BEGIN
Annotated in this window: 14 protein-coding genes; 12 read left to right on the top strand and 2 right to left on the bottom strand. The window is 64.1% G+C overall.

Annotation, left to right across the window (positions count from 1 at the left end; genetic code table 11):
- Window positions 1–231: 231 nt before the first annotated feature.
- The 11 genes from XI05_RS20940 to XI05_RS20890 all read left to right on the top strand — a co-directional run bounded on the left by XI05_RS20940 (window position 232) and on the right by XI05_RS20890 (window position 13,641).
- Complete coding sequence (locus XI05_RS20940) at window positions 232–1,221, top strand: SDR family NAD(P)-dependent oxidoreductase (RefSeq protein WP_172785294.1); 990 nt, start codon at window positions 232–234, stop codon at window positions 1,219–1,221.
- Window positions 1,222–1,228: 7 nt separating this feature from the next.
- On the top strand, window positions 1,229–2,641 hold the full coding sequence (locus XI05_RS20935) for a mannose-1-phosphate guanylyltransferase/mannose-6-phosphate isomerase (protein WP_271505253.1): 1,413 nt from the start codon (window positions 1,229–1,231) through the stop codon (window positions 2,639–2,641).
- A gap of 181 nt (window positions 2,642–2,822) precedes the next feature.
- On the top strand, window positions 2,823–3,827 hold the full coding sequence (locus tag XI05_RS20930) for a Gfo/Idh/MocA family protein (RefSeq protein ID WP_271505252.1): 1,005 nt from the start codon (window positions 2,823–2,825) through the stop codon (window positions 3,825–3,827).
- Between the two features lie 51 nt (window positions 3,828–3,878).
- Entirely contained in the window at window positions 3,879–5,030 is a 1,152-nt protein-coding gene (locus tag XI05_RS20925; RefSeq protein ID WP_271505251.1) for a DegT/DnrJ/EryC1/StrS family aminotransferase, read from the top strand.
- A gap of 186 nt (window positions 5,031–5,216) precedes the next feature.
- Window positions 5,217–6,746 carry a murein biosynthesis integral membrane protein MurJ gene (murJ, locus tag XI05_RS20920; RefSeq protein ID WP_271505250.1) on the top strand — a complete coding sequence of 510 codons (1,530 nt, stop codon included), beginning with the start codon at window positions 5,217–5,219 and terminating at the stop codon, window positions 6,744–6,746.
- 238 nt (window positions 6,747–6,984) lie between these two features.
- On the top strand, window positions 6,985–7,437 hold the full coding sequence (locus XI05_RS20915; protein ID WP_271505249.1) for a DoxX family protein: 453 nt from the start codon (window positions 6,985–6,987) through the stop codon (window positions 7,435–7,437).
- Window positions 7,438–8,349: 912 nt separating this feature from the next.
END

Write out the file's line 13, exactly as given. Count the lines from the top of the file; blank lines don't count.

- Window positions 5,217–6,746 carry a murein biosynthesis integral membrane protein MurJ gene (murJ, locus tag XI05_RS20920; RefSeq protein ID WP_271505250.1) on the top strand — a complete coding sequence of 510 codons (1,530 nt, stop codon included), beginning with the start codon at window positions 5,217–5,219 and terminating at the stop codon, window positions 6,744–6,746.